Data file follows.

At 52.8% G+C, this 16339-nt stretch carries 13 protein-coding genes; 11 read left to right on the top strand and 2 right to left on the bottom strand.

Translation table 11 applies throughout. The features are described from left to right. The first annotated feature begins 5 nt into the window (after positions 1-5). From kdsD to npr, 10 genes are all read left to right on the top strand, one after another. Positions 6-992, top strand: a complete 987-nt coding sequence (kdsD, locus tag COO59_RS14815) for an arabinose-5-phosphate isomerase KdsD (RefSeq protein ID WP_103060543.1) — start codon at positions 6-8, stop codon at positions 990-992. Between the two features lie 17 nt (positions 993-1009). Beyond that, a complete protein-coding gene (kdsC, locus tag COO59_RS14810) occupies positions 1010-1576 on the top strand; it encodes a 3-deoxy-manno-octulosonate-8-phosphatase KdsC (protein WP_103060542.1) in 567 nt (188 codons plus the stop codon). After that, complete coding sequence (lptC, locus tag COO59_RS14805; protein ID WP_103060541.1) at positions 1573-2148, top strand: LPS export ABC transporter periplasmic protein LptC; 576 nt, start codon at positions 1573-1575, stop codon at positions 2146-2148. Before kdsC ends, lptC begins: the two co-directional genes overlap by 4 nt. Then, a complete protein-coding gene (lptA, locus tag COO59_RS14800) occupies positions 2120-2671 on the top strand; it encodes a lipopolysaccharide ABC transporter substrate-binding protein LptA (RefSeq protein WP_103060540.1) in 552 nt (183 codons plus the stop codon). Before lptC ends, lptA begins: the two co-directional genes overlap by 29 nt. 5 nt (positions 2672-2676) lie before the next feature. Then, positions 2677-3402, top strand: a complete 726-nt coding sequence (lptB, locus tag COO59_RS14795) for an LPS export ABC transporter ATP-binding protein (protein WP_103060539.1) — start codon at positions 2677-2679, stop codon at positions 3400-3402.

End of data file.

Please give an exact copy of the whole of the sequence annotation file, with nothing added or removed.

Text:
At 52.8% G+C, this 16339-nt stretch carries 13 protein-coding genes; 11 read left to right on the top strand and 2 right to left on the bottom strand.

Translation table 11 applies throughout. The features are described from left to right. The first annotated feature begins 5 nt into the window (after positions 1-5). From kdsD to npr, 10 genes are all read left to right on the top strand, one after another. Positions 6-992, top strand: a complete 987-nt coding sequence (kdsD, locus tag COO59_RS14815) for an arabinose-5-phosphate isomerase KdsD (RefSeq protein ID WP_103060543.1) — start codon at positions 6-8, stop codon at positions 990-992. Between the two features lie 17 nt (positions 993-1009). Beyond that, a complete protein-coding gene (kdsC, locus tag COO59_RS14810) occupies positions 1010-1576 on the top strand; it encodes a 3-deoxy-manno-octulosonate-8-phosphatase KdsC (protein WP_103060542.1) in 567 nt (188 codons plus the stop codon). After that, complete coding sequence (lptC, locus tag COO59_RS14805; protein ID WP_103060541.1) at positions 1573-2148, top strand: LPS export ABC transporter periplasmic protein LptC; 576 nt, start codon at positions 1573-1575, stop codon at positions 2146-2148. Before kdsC ends, lptC begins: the two co-directional genes overlap by 4 nt. Then, a complete protein-coding gene (lptA, locus tag COO59_RS14800) occupies positions 2120-2671 on the top strand; it encodes a lipopolysaccharide ABC transporter substrate-binding protein LptA (RefSeq protein WP_103060540.1) in 552 nt (183 codons plus the stop codon). Before lptC ends, lptA begins: the two co-directional genes overlap by 29 nt. 5 nt (positions 2672-2676) lie before the next feature. Then, positions 2677-3402, top strand: a complete 726-nt coding sequence (lptB, locus tag COO59_RS14795) for an LPS export ABC transporter ATP-binding protein (protein WP_103060539.1) — start codon at positions 2677-2679, stop codon at positions 3400-3402.